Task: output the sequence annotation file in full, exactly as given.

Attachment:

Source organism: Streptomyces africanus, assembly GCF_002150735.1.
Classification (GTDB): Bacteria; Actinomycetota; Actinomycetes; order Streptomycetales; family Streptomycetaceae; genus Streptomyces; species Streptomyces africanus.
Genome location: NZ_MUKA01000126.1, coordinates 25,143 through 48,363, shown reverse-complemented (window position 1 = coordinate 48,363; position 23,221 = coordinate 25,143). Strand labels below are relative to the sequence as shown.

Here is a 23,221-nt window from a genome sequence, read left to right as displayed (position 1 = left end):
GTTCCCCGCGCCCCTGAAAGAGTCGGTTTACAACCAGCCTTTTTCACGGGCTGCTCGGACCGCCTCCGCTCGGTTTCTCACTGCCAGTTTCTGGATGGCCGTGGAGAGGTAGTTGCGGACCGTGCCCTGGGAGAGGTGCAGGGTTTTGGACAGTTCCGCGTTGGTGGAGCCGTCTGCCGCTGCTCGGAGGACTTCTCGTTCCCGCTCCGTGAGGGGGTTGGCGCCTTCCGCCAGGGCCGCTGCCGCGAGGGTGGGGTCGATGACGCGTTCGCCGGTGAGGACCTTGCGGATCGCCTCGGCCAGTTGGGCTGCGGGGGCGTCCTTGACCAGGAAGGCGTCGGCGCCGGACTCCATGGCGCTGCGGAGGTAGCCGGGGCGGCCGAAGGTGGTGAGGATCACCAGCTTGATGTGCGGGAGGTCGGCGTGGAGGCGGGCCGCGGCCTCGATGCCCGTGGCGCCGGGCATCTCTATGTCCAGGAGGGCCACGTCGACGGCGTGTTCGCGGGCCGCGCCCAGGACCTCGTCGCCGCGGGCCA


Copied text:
Source organism: Streptomyces africanus, assembly GCF_002150735.1.
Classification (GTDB): Bacteria; Actinomycetota; Actinomycetes; order Streptomycetales; family Streptomycetaceae; genus Streptomyces; species Streptomyces africanus.
Genome location: NZ_MUKA01000126.1, coordinates 25,143 through 48,363, shown reverse-complemented (window position 1 = coordinate 48,363; position 23,221 = coordinate 25,143). Strand labels below are relative to the sequence as shown.

Here is a 23,221-nt window from a genome sequence, read left to right as displayed (position 1 = left end):
GTTCCCCGCGCCCCTGAAAGAGTCGGTTTACAACCAGCCTTTTTCACGGGCTGCTCGGACCGCCTCCGCTCGGTTTCTCACTGCCAGTTTCTGGATGGCCGTGGAGAGGTAGTTGCGGACCGTGCCCTGGGAGAGGTGCAGGGTTTTGGACAGTTCCGCGTTGGTGGAGCCGTCTGCCGCTGCTCGGAGGACTTCTCGTTCCCGCTCCGTGAGGGGGTTGGCGCCTTCCGCCAGGGCCGCTGCCGCGAGGGTGGGGTCGATGACGCGTTCGCCGGTGAGGACCTTGCGGATCGCCTCGGCCAGTTGGGCTGCGGGGGCGTCCTTGACCAGGAAGGCGTCGGCGCCGGACTCCATGGCGCTGCGGAGGTAGCCGGGGCGGCCGAAGGTGGTGAGGATCACCAGCTTGATGTGCGGGAGGTCGGCGTGGAGGCGGGCCGCGGCCTCGATGCCCGTGGCGCCGGGCATCTCTATGTCCAGGAGGGCCACGTCGACGGCGTGTTCGCGGGCCGCGCCCAGGACCTCGTCGCCGCGGGCCA